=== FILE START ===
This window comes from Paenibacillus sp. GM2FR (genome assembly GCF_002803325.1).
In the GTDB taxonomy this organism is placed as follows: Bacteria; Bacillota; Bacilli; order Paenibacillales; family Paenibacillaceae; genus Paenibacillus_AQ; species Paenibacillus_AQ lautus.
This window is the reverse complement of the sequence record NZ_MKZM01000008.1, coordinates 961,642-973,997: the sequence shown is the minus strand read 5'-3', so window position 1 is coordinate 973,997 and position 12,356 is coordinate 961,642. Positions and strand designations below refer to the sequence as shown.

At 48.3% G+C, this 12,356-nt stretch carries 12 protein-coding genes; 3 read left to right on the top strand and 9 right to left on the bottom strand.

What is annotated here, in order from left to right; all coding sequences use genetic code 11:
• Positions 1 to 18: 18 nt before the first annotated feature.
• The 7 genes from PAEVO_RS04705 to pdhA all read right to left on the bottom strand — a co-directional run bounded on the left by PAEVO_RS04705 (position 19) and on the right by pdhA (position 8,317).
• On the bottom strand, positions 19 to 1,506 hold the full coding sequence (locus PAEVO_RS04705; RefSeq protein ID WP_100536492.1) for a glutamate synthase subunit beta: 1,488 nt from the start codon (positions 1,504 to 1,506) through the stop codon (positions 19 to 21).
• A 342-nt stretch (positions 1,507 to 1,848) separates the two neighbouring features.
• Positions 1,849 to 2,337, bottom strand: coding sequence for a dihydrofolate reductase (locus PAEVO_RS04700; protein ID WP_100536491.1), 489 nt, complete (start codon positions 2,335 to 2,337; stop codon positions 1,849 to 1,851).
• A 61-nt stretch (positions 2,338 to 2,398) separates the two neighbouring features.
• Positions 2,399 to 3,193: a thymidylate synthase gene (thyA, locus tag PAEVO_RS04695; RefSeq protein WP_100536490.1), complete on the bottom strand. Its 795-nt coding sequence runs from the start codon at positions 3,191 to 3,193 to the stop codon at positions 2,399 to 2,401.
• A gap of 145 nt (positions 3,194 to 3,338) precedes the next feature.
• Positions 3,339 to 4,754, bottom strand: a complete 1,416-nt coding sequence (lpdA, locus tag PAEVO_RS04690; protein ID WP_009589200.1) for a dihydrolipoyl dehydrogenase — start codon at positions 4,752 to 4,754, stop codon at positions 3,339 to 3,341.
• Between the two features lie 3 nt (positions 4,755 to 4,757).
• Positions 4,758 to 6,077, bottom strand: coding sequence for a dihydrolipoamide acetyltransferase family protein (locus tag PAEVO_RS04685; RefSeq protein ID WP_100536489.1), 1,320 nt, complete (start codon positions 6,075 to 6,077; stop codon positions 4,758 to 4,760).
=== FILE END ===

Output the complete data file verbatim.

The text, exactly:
This window comes from Paenibacillus sp. GM2FR (genome assembly GCF_002803325.1).
In the GTDB taxonomy this organism is placed as follows: Bacteria; Bacillota; Bacilli; order Paenibacillales; family Paenibacillaceae; genus Paenibacillus_AQ; species Paenibacillus_AQ lautus.
This window is the reverse complement of the sequence record NZ_MKZM01000008.1, coordinates 961,642-973,997: the sequence shown is the minus strand read 5'-3', so window position 1 is coordinate 973,997 and position 12,356 is coordinate 961,642. Positions and strand designations below refer to the sequence as shown.

At 48.3% G+C, this 12,356-nt stretch carries 12 protein-coding genes; 3 read left to right on the top strand and 9 right to left on the bottom strand.

What is annotated here, in order from left to right; all coding sequences use genetic code 11:
• Positions 1 to 18: 18 nt before the first annotated feature.
• The 7 genes from PAEVO_RS04705 to pdhA all read right to left on the bottom strand — a co-directional run bounded on the left by PAEVO_RS04705 (position 19) and on the right by pdhA (position 8,317).
• On the bottom strand, positions 19 to 1,506 hold the full coding sequence (locus PAEVO_RS04705; RefSeq protein ID WP_100536492.1) for a glutamate synthase subunit beta: 1,488 nt from the start codon (positions 1,504 to 1,506) through the stop codon (positions 19 to 21).
• A 342-nt stretch (positions 1,507 to 1,848) separates the two neighbouring features.
• Positions 1,849 to 2,337, bottom strand: coding sequence for a dihydrofolate reductase (locus PAEVO_RS04700; protein ID WP_100536491.1), 489 nt, complete (start codon positions 2,335 to 2,337; stop codon positions 1,849 to 1,851).
• A 61-nt stretch (positions 2,338 to 2,398) separates the two neighbouring features.
• Positions 2,399 to 3,193: a thymidylate synthase gene (thyA, locus tag PAEVO_RS04695; RefSeq protein WP_100536490.1), complete on the bottom strand. Its 795-nt coding sequence runs from the start codon at positions 3,191 to 3,193 to the stop codon at positions 2,399 to 2,401.
• A gap of 145 nt (positions 3,194 to 3,338) precedes the next feature.
• Positions 3,339 to 4,754, bottom strand: a complete 1,416-nt coding sequence (lpdA, locus tag PAEVO_RS04690; protein ID WP_009589200.1) for a dihydrolipoyl dehydrogenase — start codon at positions 4,752 to 4,754, stop codon at positions 3,339 to 3,341.
• Between the two features lie 3 nt (positions 4,755 to 4,757).
• Positions 4,758 to 6,077, bottom strand: coding sequence for a dihydrolipoamide acetyltransferase family protein (locus tag PAEVO_RS04685; RefSeq protein ID WP_100536489.1), 1,320 nt, complete (start codon positions 6,075 to 6,077; stop codon positions 4,758 to 4,760).